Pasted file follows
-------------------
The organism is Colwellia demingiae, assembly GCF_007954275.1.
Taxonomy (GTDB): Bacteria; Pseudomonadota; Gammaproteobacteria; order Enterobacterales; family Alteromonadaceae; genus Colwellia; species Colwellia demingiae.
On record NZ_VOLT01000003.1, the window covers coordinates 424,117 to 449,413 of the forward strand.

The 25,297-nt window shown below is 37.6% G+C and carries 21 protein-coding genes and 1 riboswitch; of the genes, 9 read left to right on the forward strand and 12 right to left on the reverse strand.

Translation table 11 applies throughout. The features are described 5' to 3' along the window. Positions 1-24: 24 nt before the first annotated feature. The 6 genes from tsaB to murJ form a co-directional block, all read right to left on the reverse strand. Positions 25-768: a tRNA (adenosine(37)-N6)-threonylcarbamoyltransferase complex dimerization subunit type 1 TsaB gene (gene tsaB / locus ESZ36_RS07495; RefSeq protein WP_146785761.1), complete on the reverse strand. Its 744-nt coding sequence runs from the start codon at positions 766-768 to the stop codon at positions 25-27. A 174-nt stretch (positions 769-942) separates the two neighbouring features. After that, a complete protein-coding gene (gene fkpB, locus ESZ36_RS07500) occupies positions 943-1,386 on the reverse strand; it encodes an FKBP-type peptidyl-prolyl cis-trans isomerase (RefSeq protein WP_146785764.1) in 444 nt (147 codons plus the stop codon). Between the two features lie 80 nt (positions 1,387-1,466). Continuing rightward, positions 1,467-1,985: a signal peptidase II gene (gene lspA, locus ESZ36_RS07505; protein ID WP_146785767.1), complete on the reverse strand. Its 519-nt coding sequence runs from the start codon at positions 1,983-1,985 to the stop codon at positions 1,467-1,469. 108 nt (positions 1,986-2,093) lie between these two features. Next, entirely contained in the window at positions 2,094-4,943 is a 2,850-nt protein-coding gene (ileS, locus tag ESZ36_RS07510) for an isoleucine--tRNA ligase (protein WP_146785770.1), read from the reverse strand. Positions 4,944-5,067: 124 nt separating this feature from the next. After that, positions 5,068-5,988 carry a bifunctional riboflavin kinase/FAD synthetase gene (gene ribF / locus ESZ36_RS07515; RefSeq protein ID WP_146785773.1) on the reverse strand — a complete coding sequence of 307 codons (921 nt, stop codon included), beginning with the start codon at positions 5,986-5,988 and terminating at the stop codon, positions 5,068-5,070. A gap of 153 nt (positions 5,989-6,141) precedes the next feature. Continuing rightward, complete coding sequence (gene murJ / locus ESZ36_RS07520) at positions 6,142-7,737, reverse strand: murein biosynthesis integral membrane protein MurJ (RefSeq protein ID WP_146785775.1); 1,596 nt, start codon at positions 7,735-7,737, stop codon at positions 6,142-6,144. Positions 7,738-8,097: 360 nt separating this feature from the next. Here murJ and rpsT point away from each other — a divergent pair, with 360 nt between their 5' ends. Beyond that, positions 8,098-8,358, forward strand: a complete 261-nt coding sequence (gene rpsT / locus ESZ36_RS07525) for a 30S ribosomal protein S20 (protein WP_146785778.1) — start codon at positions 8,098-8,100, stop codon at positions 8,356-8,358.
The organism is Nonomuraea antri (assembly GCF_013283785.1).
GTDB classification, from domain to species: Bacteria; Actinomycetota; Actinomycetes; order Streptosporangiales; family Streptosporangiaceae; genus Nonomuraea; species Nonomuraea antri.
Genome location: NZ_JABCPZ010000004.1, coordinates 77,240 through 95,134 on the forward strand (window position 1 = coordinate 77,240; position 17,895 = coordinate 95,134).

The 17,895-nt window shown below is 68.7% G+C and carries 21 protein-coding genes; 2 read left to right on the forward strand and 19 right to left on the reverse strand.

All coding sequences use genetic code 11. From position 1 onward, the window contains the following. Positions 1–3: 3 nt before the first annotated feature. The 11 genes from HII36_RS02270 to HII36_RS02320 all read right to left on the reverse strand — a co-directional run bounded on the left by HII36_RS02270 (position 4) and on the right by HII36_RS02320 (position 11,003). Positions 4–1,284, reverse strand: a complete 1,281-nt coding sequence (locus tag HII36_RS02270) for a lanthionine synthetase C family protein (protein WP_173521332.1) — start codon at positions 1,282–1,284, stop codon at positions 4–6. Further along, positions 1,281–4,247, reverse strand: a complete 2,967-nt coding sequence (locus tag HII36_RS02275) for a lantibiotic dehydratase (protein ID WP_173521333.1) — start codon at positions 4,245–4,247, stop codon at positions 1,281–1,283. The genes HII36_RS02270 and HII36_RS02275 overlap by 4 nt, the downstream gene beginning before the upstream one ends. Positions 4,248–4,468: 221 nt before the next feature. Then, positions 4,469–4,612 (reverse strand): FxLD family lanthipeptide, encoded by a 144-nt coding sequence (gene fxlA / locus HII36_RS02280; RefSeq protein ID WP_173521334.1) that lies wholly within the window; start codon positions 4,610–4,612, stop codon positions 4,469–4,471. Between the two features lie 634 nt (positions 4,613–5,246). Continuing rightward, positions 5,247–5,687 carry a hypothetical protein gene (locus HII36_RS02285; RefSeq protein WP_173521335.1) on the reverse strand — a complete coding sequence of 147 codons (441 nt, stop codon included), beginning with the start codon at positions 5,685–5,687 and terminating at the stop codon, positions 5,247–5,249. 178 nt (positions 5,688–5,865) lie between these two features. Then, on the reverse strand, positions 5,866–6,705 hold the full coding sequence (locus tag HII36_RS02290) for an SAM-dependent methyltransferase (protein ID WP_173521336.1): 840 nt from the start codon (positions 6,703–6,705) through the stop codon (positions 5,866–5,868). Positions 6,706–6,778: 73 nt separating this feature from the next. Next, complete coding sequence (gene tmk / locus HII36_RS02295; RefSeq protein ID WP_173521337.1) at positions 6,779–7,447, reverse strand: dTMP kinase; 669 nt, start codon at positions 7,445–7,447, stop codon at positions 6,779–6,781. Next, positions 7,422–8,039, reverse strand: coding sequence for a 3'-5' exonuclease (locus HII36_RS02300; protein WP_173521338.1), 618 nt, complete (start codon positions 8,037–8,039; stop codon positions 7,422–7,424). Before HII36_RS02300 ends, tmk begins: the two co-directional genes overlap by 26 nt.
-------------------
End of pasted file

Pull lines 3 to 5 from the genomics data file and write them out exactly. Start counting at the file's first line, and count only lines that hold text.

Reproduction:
On record NZ_VOLT01000003.1, the window covers coordinates 424,117 to 449,413 of the forward strand.

The 25,297-nt window shown below is 37.6% G+C and carries 21 protein-coding genes and 1 riboswitch; of the genes, 9 read left to right on the forward strand and 12 right to left on the reverse strand.

Translation table 11 applies throughout. The features are described 5' to 3' along the window. Positions 1-24: 24 nt before the first annotated feature. The 6 genes from tsaB to murJ form a co-directional block, all read right to left on the reverse strand. Positions 25-768: a tRNA (adenosine(37)-N6)-threonylcarbamoyltransferase complex dimerization subunit type 1 TsaB gene (gene tsaB / locus ESZ36_RS07495; RefSeq protein WP_146785761.1), complete on the reverse strand. Its 744-nt coding sequence runs from the start codon at positions 766-768 to the stop codon at positions 25-27. A 174-nt stretch (positions 769-942) separates the two neighbouring features. After that, a complete protein-coding gene (gene fkpB, locus ESZ36_RS07500) occupies positions 943-1,386 on the reverse strand; it encodes an FKBP-type peptidyl-prolyl cis-trans isomerase (RefSeq protein WP_146785764.1) in 444 nt (147 codons plus the stop codon). Between the two features lie 80 nt (positions 1,387-1,466). Continuing rightward, positions 1,467-1,985: a signal peptidase II gene (gene lspA, locus ESZ36_RS07505; protein ID WP_146785767.1), complete on the reverse strand. Its 519-nt coding sequence runs from the start codon at positions 1,983-1,985 to the stop codon at positions 1,467-1,469. 108 nt (positions 1,986-2,093) lie between these two features. Next, entirely contained in the window at positions 2,094-4,943 is a 2,850-nt protein-coding gene (ileS, locus tag ESZ36_RS07510) for an isoleucine--tRNA ligase (protein WP_146785770.1), read from the reverse strand. Positions 4,944-5,067: 124 nt separating this feature from the next. After that, positions 5,068-5,988 carry a bifunctional riboflavin kinase/FAD synthetase gene (gene ribF / locus ESZ36_RS07515; RefSeq protein ID WP_146785773.1) on the reverse strand — a complete coding sequence of 307 codons (921 nt, stop codon included), beginning with the start codon at positions 5,986-5,988 and terminating at the stop codon, positions 5,068-5,070. A gap of 153 nt (positions 5,989-6,141) precedes the next feature. Continuing rightward, complete coding sequence (gene murJ / locus ESZ36_RS07520) at positions 6,142-7,737, reverse strand: murein biosynthesis integral membrane protein MurJ (RefSeq protein ID WP_146785775.1); 1,596 nt, start codon at positions 7,735-7,737, stop codon at positions 6,142-6,144. Positions 7,738-8,097: 360 nt separating this feature from the next. Here murJ and rpsT point away from each other — a divergent pair, with 360 nt between their 5' ends. Beyond that, positions 8,098-8,358, forward strand: a complete 261-nt coding sequence (gene rpsT / locus ESZ36_RS07525) for a 30S ribosomal protein S20 (protein WP_146785778.1) — start codon at positions 8,098-8,100, stop codon at positions 8,356-8,358.